Maybe I wouldn’t have noticed the two men on the bench at the park if the news clip on the radio in the car that morning hadn’t caught my ear. Another newly released study. This one finds that “many men” feel socially inept among their male peers unless alcohol is involved. I’d be willing to bet that many women feel the same. When only 23 per cent of Australians abstain from alcohol, it’s clear where the norm lies and how drinking is largely a communal event.
Many people need liquid courage to feel comfortable around others.
It’s sad on its own that so many of us need liquid courage to feel comfortable around others. Sad, but not surprising. What took me aback was what some men in the study thought was a “normal” number of drinks to have in one sitting. Fifty-nine per cent said they have five standard drinks in a session, once a week. And while some surveyed thought risky or excessive drinking behaviour started at 10 standard drinks per session, others put that number as high as 29.
That’s hard to believe. Regardless, the study shows that there’s a broad spectrum for what we consider an acceptable number of drinks to have on any given day. Doctors say two, but to me, that sounds almost as crazy as 29.
So the men sat down on the park bench a few metres away from where I sat on the grass, watching my daughter’s soccer practice. They were part of a larger group, a family there to watch another little girl on the team. When the two men greeted each other, the younger man was carrying a bottle of beer in each hand and handed one to the older man.
There was a casualness to it, a familiarity they shared in that bonding gesture of a hand to hand exchange. A communion – father and son, sitting in the shade, sharing a beer. And then another. And another.
Practice is on Mondays from 4.30pm-5.30pm. In the span of that hour, the young man drank four beers and the older man two. And it was still early.
Some of you reading this might want to personally pack me off to rehab right now.
But this isn’t me judging. Not self-righteously anyway. I’m no different. I just have a different normal: a vodka, soda and lime in a short glass when the work day is done. A glass of wine with my husband when he gets home. Another vodka soda after our daughter goes to bed. Another glass of wine when my husband and I have dinner. And probably one more when we’ve finished eating. That’s five standard drinks. And that’s not just once a week.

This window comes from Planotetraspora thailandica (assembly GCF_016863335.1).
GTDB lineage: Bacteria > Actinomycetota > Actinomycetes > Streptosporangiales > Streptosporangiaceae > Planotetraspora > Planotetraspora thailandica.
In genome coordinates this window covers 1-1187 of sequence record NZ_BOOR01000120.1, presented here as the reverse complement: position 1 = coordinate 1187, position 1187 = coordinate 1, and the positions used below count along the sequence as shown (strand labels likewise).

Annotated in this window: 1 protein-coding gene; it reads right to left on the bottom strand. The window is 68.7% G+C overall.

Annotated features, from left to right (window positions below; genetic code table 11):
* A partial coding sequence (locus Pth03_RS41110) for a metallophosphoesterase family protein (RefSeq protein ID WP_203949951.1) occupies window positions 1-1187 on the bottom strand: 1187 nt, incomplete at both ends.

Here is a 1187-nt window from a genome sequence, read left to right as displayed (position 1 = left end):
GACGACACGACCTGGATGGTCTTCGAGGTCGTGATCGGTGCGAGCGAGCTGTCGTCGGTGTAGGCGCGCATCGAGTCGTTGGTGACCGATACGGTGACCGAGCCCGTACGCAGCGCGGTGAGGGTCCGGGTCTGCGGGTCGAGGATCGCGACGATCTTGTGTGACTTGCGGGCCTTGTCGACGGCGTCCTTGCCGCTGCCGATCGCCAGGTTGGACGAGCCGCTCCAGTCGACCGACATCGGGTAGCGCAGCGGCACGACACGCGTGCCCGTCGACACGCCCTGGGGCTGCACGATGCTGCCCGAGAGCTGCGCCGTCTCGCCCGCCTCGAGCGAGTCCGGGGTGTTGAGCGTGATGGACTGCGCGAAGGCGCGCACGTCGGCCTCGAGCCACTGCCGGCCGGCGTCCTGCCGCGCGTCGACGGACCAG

And that’s probably not a good thing. Not if I take to heart the general advice from doctors who advise no more than two standard drinks a day, plus two consecutive alcohol-free days a week. What a thought.
Some of you reading this might want to personally pack me off to rehab right now. Others might think I’m a light drinker. It all comes down to personal norms. But there’s still reality to consider. Even if I’m not getting blasted every night, five drinks a night on a semi-nightly basis is probably not healthy. But it’s become my normal.
We build up a tolerance to indulgence until indulgence becomes our new normal. And we let social factors and influences reinforce those behaviours. Things like social events, modelled behaviour in media and entertainment, and advertising all reach our subconscious and validate our choice to drink. Everyone’s doing it. What’s one more?
And one more, and one more? I’m fine.
I’d heard the news clip about the alcohol study on the radio station my daughter and I listen to on the way to school drop-off in the mornings. There’s a morning show we like that’s on at that time. The study results were part of the news rundown they do at the top of the hour. The ads come on after that.
My daughter had just hopped out and closed the car door, I was pulling away from the curb, the news segment had just finished, and the ads started. The first one was for wine. A rose. “A way to drink the summer in all year long,” the woman’s voice purred at me through the radio at 8:15 in the morning.
This may come as a comfort to those of you worried about my liver. The radio has reached me. No, I didn’t stop at the wine shop for that bottle of rose on the way home that afternoon. The men on the bench gave me some perspective. And the study gave me pause. Time to redefine my norms before they define me. So, I’m on my second week of two alcohol-free days in a row, and it’s not so hard. It’s just a new habit to get used to.
Aubrey Perry is a regular columnist.
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